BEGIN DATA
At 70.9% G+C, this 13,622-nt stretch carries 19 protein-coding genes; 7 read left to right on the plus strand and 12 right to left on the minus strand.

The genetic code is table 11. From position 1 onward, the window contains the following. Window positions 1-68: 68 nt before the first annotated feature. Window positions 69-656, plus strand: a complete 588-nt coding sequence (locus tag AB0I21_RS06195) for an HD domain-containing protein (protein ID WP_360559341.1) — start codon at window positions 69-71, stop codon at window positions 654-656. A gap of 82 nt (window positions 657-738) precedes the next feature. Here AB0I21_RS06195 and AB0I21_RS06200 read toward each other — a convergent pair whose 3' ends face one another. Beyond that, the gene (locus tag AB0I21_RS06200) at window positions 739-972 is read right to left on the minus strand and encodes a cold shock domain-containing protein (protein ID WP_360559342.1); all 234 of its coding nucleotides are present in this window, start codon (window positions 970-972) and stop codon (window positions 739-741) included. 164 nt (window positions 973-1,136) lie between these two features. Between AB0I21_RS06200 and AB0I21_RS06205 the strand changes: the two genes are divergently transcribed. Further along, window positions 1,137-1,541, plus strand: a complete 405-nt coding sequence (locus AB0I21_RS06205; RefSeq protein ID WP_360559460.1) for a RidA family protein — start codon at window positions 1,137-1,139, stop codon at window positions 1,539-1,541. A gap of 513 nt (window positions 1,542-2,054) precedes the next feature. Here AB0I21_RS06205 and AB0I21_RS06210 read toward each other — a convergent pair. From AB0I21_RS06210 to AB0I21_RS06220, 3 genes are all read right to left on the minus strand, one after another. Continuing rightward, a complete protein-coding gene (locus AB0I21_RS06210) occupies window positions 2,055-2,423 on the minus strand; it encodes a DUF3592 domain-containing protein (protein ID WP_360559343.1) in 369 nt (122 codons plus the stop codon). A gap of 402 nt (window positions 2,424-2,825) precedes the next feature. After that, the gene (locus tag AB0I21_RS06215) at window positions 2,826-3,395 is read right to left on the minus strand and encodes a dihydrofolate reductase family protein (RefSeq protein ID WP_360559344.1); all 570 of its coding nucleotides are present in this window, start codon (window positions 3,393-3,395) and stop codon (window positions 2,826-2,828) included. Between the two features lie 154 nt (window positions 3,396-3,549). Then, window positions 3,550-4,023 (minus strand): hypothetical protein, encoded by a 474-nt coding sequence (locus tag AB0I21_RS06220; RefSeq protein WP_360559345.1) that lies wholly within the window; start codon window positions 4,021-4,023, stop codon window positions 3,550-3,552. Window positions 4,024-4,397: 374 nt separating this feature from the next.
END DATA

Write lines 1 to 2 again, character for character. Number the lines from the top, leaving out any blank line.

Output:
At 70.9% G+C, this 13,622-nt stretch carries 19 protein-coding genes; 7 read left to right on the plus strand and 12 right to left on the minus strand.

The genetic code is table 11. From position 1 onward, the window contains the following. Window positions 1-68: 68 nt before the first annotated feature. Window positions 69-656, plus strand: a complete 588-nt coding sequence (locus tag AB0I21_RS06195) for an HD domain-containing protein (protein ID WP_360559341.1) — start codon at window positions 69-71, stop codon at window positions 654-656. A gap of 82 nt (window positions 657-738) precedes the next feature. Here AB0I21_RS06195 and AB0I21_RS06200 read toward each other — a convergent pair whose 3' ends face one another. Beyond that, the gene (locus tag AB0I21_RS06200) at window positions 739-972 is read right to left on the minus strand and encodes a cold shock domain-containing protein (protein ID WP_360559342.1); all 234 of its coding nucleotides are present in this window, start codon (window positions 970-972) and stop codon (window positions 739-741) included. 164 nt (window positions 973-1,136) lie between these two features. Between AB0I21_RS06200 and AB0I21_RS06205 the strand changes: the two genes are divergently transcribed. Further along, window positions 1,137-1,541, plus strand: a complete 405-nt coding sequence (locus AB0I21_RS06205; RefSeq protein ID WP_360559460.1) for a RidA family protein — start codon at window positions 1,137-1,139, stop codon at window positions 1,539-1,541. A gap of 513 nt (window positions 1,542-2,054) precedes the next feature. Here AB0I21_RS06205 and AB0I21_RS06210 read toward each other — a convergent pair. From AB0I21_RS06210 to AB0I21_RS06220, 3 genes are all read right to left on the minus strand, one after another. Continuing rightward, a complete protein-coding gene (locus AB0I21_RS06210) occupies window positions 2,055-2,423 on the minus strand; it encodes a DUF3592 domain-containing protein (protein ID WP_360559343.1) in 369 nt (122 codons plus the stop codon). A gap of 402 nt (window positions 2,424-2,825) precedes the next feature. After that, the gene (locus tag AB0I21_RS06215) at window positions 2,826-3,395 is read right to left on the minus strand and encodes a dihydrofolate reductase family protein (RefSeq protein ID WP_360559344.1); all 570 of its coding nucleotides are present in this window, start codon (window positions 3,393-3,395) and stop codon (window positions 2,826-2,828) included. Between the two features lie 154 nt (window positions 3,396-3,549). Then, window positions 3,550-4,023 (minus strand): hypothetical protein, encoded by a 474-nt coding sequence (locus tag AB0I21_RS06220; RefSeq protein WP_360559345.1) that lies wholly within the window; start codon window positions 4,021-4,023, stop codon window positions 3,550-3,552. Window positions 4,024-4,397: 374 nt separating this feature from the next.